Human Performance in Planning and Scheduling

By Bart MacCarthy; John Wilson | Go to book overview

CHAPTER EIGHTEEN

A Socio-technical Approach to the Design of a Production Control System: Towards Controllable Production Units

Jannes Slomp and Gwenny C. Ruël


18.1

INTRODUCTION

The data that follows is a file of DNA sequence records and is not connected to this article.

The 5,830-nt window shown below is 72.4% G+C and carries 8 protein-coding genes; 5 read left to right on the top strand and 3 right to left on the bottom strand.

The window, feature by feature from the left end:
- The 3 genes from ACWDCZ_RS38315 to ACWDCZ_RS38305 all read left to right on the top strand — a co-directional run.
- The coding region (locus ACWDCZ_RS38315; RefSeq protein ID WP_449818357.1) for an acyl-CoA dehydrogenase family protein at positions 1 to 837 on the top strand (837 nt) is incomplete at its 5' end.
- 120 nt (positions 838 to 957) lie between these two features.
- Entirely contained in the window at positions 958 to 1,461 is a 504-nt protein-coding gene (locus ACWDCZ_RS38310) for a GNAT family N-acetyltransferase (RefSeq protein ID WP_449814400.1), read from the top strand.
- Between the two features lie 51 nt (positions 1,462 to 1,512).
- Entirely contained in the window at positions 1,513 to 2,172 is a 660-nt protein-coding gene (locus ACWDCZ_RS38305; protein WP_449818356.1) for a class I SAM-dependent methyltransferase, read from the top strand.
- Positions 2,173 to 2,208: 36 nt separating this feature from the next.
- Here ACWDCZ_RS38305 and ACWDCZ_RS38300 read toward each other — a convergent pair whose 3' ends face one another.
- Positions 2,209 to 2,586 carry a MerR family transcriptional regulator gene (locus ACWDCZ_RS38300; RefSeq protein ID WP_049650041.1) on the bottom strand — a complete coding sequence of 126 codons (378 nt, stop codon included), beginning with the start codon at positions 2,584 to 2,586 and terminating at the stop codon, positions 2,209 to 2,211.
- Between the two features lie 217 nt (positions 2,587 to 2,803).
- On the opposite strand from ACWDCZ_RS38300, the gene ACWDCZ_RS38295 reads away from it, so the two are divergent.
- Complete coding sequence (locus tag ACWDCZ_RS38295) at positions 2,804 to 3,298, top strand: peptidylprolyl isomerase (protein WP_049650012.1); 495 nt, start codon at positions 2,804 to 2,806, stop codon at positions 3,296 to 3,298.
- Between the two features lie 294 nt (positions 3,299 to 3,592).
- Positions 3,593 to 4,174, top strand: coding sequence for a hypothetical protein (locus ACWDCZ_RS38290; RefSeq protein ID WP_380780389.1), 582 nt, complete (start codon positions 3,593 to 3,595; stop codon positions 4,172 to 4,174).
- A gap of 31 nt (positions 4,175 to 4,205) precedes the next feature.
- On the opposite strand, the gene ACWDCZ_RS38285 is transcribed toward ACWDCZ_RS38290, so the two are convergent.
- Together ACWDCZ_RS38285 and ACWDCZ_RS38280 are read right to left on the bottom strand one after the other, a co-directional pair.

Many companies are facing tighter market demands regarding the price, quality, variety and delivery time of their products. They will have to arrange the production organization so that these demands can be met. This often implies a restructuring of the means of production or a change in the structure and system of production. Flexible, automated means of production are purchased and thus arranged to allow an efficient and effective product flow. Many firms have also decided to apply cellular manufacturing, or team production, to be competitive in the market place. Usually production control, too, needs to be adapted. There will be growing pressure to balance sales and production and to use the means of production and the workforce as efficiently and effectively as possible. The contribution of this chapter is to explore the application of concepts from socio-technical systems design to the production control domain and demonstrate its applicability with a case study. Brown et al. (1988, pp. 266-267) mention the need to apply socio-technical principles in the design of a production control system. In their opinion, 'the relative failure of many “production management systems” (here: production control systems) can be explained, at least partially, in terms of the lack of a true socio-technical approach to the design and installation of these systems'. (p.266). They criticize the overemphasis on the technical aspects of production control systems and argue that disappointments arise because of failure to give regard to the social aspect system. Hyer et al., (1999) present a case study illustrating 'a socio-technical systems approach to cell design'. Part of the cell design, as they present it, concerns the determination of production planning and activity control procedures. An important socio-technical aspect of this part of the cell design is, in their case study, the fact that cell operators were assumed responsible for material ordering, job tracking, and scheduling. This ensured a certain level of autonomy for each manufacturing cell. The decentralization of control tasks required user-friendly information systems and training of the operators to use the new simplified systems. A material council (with representatives from each cell and production planning) was made responsible for the development of information flow procedures across the cells.

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